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Referenced on p34, Arms and Armour of the Crusading Era, 1050-1350, Western Europe and the Crusader States by David Nicolle
44 Incised monumental brass of Sir Brocardus de Charpignie, France, c.1270
(via Courtauld Institute, London, England)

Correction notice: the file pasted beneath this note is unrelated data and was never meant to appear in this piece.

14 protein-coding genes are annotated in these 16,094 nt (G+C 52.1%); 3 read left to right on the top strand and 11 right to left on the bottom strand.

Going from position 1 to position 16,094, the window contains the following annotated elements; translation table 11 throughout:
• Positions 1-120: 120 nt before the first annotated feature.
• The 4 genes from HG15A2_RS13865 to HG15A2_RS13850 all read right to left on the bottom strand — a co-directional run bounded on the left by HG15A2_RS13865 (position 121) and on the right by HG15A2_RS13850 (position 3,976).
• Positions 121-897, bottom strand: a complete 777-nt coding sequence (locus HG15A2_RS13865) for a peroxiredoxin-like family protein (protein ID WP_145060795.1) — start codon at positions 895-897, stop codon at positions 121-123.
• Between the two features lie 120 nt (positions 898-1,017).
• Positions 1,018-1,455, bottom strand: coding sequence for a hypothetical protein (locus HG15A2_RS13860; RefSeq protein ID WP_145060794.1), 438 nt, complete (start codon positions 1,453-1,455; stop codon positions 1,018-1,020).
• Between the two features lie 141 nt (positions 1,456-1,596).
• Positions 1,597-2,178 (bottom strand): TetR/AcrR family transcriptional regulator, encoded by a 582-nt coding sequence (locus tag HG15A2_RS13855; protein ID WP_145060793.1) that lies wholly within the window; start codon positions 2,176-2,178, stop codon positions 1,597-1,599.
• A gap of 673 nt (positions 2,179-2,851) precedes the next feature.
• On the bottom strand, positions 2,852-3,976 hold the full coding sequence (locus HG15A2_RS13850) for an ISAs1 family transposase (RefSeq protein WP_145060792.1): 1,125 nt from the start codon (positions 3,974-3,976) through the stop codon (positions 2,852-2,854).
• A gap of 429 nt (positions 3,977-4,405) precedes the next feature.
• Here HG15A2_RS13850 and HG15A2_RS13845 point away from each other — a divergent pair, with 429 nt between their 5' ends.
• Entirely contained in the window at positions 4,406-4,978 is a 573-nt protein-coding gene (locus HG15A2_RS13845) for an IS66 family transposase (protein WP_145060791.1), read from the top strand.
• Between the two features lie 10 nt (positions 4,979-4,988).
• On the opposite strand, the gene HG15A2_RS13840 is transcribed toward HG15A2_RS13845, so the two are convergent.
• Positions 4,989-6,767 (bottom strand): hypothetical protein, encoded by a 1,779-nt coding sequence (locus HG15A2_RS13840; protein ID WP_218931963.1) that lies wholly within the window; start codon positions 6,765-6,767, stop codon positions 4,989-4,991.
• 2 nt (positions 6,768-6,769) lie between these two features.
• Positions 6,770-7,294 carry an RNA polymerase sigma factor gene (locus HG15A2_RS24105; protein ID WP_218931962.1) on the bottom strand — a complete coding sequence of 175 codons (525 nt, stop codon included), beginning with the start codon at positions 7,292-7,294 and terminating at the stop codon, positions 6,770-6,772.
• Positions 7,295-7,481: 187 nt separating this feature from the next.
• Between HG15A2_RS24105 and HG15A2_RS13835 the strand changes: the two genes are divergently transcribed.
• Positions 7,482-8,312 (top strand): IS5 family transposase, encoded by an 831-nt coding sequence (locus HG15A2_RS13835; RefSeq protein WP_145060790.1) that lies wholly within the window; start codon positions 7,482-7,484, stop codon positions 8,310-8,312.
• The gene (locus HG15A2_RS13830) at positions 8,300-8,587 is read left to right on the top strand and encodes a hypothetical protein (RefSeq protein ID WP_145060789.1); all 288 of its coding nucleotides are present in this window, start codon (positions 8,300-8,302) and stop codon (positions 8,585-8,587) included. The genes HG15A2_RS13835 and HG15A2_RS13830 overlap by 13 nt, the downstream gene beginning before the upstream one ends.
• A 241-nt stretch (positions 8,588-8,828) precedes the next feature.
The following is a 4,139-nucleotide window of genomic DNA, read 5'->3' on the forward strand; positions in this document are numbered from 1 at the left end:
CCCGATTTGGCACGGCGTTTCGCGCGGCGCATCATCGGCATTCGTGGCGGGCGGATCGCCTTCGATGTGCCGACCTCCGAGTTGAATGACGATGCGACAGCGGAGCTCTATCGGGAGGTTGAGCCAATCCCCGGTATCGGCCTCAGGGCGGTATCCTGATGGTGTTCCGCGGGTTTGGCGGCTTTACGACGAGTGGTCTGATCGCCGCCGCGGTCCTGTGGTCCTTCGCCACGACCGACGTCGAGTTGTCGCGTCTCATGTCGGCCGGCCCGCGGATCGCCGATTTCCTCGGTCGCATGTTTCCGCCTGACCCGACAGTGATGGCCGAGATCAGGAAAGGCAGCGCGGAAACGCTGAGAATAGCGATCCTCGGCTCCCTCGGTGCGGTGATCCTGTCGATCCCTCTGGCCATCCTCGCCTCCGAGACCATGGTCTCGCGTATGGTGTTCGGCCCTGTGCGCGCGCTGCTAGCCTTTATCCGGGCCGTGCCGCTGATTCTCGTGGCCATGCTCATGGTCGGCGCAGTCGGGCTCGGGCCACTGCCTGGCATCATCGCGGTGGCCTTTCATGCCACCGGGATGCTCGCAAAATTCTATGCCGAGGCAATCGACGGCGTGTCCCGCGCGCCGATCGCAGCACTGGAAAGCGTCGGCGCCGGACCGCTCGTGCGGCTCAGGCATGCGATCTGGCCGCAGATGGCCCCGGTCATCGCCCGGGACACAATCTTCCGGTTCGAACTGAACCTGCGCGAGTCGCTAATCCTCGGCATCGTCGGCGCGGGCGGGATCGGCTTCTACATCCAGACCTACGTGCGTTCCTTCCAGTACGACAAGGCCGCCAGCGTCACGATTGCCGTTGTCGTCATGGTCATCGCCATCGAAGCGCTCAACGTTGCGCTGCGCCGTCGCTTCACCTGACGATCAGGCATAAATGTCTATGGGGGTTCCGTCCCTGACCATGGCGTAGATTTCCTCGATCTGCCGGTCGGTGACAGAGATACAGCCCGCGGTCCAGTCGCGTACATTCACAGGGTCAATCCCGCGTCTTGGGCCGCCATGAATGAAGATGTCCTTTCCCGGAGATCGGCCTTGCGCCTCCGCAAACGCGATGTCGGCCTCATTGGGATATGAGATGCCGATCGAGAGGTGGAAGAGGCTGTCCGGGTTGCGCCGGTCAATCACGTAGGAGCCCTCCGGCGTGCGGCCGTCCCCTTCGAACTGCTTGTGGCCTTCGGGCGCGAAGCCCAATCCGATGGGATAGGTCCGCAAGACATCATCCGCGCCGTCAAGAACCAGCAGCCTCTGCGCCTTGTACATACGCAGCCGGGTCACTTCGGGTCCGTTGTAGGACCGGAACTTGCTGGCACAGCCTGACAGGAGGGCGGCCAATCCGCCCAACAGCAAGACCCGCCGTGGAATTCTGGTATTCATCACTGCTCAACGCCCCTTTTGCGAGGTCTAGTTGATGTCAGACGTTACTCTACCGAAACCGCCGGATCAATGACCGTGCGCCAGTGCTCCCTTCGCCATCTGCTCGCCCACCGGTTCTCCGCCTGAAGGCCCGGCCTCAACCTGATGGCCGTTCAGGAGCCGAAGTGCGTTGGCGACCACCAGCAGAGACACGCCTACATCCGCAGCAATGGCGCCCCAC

It would be useful to know more about this monumental brass. Such a style of tomb memorial probably first appeared in northern France around the mid-13th century, Dinant being the main production centre for the copper alloy (latten) of which they were made. Monumental brasses became popular in England from the late 13th century but this early and archaic example may have originated in Flanders or the Rhineland. The warrior appears to have a form of bascinet, but even more interesting is the piece of armour that he wears over his long-sleeved mail hauberk. This has squared shoulders and is fastened by three laces, buckles or toggles on each shoulder. It probably did not come much below his waist and it is clearly not a form of surcoat. This might, in fact, be an early representation of a hardened leather cuirie or quiret.